Walk the city at night
Discover a different side to Buenos Aires come nightfall. Nightlife doesn’t truly kick off until gone midnight, with nightclubs and tango bars commonly packed until dawn. Yet you don’t need to party until the early hours to enjoy the city at night. Wander the streets to get a different perspective of the city as it comes to life. One of the most famous Buenos Aires sights – the Obelisco – lights up at night and is a majestic centrepiece seen from streets nearby.
With streets lined with tombs, this is more like a city of the dead than a cemetery. Many of Argentina’s rich and famous are laid to rest here, with magnificent mausoleums and sculptures to signify their importance. The intricacy and detail is a work of art that can only be admired – from towering domes to angel figures. Of particular significance, Eva Peron’s grave is amongst those found here. Being such a popular figure, you’ll find flowers lining the outside of her family tomb. Whilst visiting a cemetery wouldn’t normally be high on our list, there’s a reason it’s considered one of the best in the world, as it is truly remarkable.
Puerto Madero/ Nature reserve
For those wishing to escape the city, the Costanera Sur Ecological Reserve in Puerto Madero is the perfect choice. With a number of relatively quiet walking trails, you’re free to enjoy the surrounding nature. Along the way you can see huge monitor lizards, turtles, kingfishers and more. If that’s not for you, take a stroll to appreciate the views of the imposing Puente de la Mujer (Woman’s bridge). You’ll find this is a great spot to view the vivid colours as sun sets over Buenos Aires.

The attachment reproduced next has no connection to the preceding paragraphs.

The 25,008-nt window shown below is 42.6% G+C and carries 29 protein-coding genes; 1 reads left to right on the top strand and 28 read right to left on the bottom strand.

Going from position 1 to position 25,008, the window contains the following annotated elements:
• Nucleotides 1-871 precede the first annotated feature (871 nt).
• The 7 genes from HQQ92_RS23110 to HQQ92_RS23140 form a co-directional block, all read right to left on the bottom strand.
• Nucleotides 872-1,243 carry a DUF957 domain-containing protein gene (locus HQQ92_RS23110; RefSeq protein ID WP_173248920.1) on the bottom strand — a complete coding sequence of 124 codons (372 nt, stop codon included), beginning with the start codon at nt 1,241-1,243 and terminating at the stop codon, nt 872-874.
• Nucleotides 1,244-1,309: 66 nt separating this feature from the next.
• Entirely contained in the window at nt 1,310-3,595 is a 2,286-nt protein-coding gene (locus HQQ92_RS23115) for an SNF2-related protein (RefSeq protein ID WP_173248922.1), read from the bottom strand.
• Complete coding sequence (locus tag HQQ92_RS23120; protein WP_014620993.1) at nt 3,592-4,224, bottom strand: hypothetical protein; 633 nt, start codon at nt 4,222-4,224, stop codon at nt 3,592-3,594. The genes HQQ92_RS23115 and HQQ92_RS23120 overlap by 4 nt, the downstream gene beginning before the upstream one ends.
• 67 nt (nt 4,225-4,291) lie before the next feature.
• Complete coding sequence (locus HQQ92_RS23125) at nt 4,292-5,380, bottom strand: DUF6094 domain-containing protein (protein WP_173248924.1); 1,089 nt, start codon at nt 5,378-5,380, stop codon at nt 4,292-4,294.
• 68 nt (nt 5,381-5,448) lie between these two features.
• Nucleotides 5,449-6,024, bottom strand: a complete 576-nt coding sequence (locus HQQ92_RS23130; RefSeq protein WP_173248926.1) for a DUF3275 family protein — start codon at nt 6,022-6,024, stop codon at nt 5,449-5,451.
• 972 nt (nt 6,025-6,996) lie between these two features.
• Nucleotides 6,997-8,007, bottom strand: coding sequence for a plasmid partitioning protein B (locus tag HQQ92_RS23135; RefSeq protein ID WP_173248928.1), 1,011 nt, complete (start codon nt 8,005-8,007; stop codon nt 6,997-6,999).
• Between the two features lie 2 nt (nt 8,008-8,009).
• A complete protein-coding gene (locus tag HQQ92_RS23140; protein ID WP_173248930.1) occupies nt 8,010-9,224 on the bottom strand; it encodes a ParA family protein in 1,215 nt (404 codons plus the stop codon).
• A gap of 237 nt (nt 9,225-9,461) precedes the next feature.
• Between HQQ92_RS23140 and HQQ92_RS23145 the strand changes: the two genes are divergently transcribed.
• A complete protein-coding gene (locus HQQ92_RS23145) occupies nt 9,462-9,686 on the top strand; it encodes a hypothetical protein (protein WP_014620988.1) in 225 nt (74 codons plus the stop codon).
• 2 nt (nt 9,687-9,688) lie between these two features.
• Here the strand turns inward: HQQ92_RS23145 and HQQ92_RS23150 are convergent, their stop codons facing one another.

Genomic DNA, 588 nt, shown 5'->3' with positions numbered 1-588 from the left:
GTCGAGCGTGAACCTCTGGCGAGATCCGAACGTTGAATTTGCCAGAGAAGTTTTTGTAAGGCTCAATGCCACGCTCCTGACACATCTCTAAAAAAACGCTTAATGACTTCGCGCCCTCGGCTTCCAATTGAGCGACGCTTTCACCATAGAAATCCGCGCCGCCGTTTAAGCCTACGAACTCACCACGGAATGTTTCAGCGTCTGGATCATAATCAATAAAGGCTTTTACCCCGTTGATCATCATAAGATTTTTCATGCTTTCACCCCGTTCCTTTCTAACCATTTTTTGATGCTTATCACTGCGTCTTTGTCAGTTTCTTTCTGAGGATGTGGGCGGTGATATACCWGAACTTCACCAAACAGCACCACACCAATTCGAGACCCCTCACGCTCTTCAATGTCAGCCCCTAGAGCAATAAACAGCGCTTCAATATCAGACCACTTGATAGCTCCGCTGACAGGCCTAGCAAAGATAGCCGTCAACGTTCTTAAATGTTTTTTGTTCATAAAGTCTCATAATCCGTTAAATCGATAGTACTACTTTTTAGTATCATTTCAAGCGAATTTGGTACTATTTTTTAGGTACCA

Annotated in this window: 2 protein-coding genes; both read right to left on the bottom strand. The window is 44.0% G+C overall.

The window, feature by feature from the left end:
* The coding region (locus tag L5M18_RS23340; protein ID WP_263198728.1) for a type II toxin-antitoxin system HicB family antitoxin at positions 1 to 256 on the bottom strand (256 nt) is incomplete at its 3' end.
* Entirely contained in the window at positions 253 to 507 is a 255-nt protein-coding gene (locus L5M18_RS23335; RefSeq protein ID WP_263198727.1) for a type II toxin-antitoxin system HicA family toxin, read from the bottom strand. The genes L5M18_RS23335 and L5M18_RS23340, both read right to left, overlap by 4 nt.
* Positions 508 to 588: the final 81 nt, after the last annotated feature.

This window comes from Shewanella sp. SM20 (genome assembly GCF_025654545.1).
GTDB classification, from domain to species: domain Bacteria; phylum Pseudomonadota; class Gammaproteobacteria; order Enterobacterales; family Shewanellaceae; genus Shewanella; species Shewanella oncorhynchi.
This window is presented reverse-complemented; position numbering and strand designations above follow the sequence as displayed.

Go to a football match
Argentinians love football – whether it’s the domestic Superliga or the star studded national team. Passionate fans chant relentlessly, swing shirts and beat drums, creating a lively atmosphere in an attempt to spur their team on to victory. Even if you aren’t a football fan, it’s worth attending a match just to take it all in. Buenos Aires itself is home to a number of clubs in the Superliga – including the renowned Boca Juniors and their fierce rivals River Plate. Getting tickets for these teams can be complicated and expensive, and is best done through a tour agency. Alternatively, it’s often easier to get tickets to the 3 other big clubs – Racing, Independiente and San Lorenzo. This can be done via their websites, so keep an eye out for fixtures during your trip.
We made the trip to Florencio Varela to watch lesser known Defensa y Justicia. Despite kicking off at 9am, and having one of the smaller stadiums in the league, the fans still created an impressive atmosphere, which made the early start worth it.
El Ateneo Bookstore
Considered one of the most beautiful bookstores in the world, El Ateneo Grand Splendid was once a theatre. Renovated in 2000, the seating was replaced with bookshelves whilst preserving the original architectural design. The result is the most glamorous bookshop you’ll ever see, and is best appreciated from the top floor. Located in the upscale neighbourhood of Recoleta, the quirky store is well worth checking out if you’re nearby.
While the sights of Buenos Aires are not instantly recognisable around the world, there’s plenty of wonderful places to explore. Whether you choose to wander cobblestone streets or educate yourself on the rich history of the city, you’ll have no shortage of things to do. It’s also the perfect place to head up to Iguazu Falls from, with flights operating daily to the spectacular waterfalls bordering with Brazil. As Argentina’s capital city, you simply shouldn’t miss it when travelling South America.